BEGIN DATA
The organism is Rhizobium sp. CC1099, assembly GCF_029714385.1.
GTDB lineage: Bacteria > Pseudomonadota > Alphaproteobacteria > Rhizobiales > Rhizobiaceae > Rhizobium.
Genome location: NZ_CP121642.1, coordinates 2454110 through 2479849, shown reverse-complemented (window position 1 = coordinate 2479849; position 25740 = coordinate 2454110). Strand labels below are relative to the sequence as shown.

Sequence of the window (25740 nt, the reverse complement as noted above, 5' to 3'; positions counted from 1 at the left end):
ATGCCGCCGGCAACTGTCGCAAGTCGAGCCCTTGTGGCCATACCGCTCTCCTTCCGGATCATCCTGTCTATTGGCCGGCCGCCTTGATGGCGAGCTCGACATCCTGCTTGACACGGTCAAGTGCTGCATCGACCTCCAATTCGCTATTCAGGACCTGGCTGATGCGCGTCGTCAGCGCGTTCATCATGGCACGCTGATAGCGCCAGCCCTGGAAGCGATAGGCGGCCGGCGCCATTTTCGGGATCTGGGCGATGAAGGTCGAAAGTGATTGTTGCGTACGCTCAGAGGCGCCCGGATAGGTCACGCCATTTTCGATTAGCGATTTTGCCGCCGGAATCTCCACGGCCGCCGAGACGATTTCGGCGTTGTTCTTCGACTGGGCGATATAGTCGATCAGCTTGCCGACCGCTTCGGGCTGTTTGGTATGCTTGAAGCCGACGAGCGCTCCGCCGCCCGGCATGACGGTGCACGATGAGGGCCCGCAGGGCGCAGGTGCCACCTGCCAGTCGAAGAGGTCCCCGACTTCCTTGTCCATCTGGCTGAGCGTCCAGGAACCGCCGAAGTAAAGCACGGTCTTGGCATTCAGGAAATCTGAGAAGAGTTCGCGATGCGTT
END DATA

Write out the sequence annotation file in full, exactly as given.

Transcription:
The organism is Rhizobium sp. CC1099, assembly GCF_029714385.1.
GTDB lineage: Bacteria > Pseudomonadota > Alphaproteobacteria > Rhizobiales > Rhizobiaceae > Rhizobium.
Genome location: NZ_CP121642.1, coordinates 2454110 through 2479849, shown reverse-complemented (window position 1 = coordinate 2479849; position 25740 = coordinate 2454110). Strand labels below are relative to the sequence as shown.

Sequence of the window (25740 nt, the reverse complement as noted above, 5' to 3'; positions counted from 1 at the left end):
ATGCCGCCGGCAACTGTCGCAAGTCGAGCCCTTGTGGCCATACCGCTCTCCTTCCGGATCATCCTGTCTATTGGCCGGCCGCCTTGATGGCGAGCTCGACATCCTGCTTGACACGGTCAAGTGCTGCATCGACCTCCAATTCGCTATTCAGGACCTGGCTGATGCGCGTCGTCAGCGCGTTCATCATGGCACGCTGATAGCGCCAGCCCTGGAAGCGATAGGCGGCCGGCGCCATTTTCGGGATCTGGGCGATGAAGGTCGAAAGTGATTGTTGCGTACGCTCAGAGGCGCCCGGATAGGTCACGCCATTTTCGATTAGCGATTTTGCCGCCGGAATCTCCACGGCCGCCGAGACGATTTCGGCGTTGTTCTTCGACTGGGCGATATAGTCGATCAGCTTGCCGACCGCTTCGGGCTGTTTGGTATGCTTGAAGCCGACGAGCGCTCCGCCGCCCGGCATGACGGTGCACGATGAGGGCCCGCAGGGCGCAGGTGCCACCTGCCAGTCGAAGAGGTCCCCGACTTCCTTGTCCATCTGGCTGAGCGTCCAGGAACCGCCGAAGTAAAGCACGGTCTTGGCATTCAGGAAATCTGAGAAGAGTTCGCGATGCGTT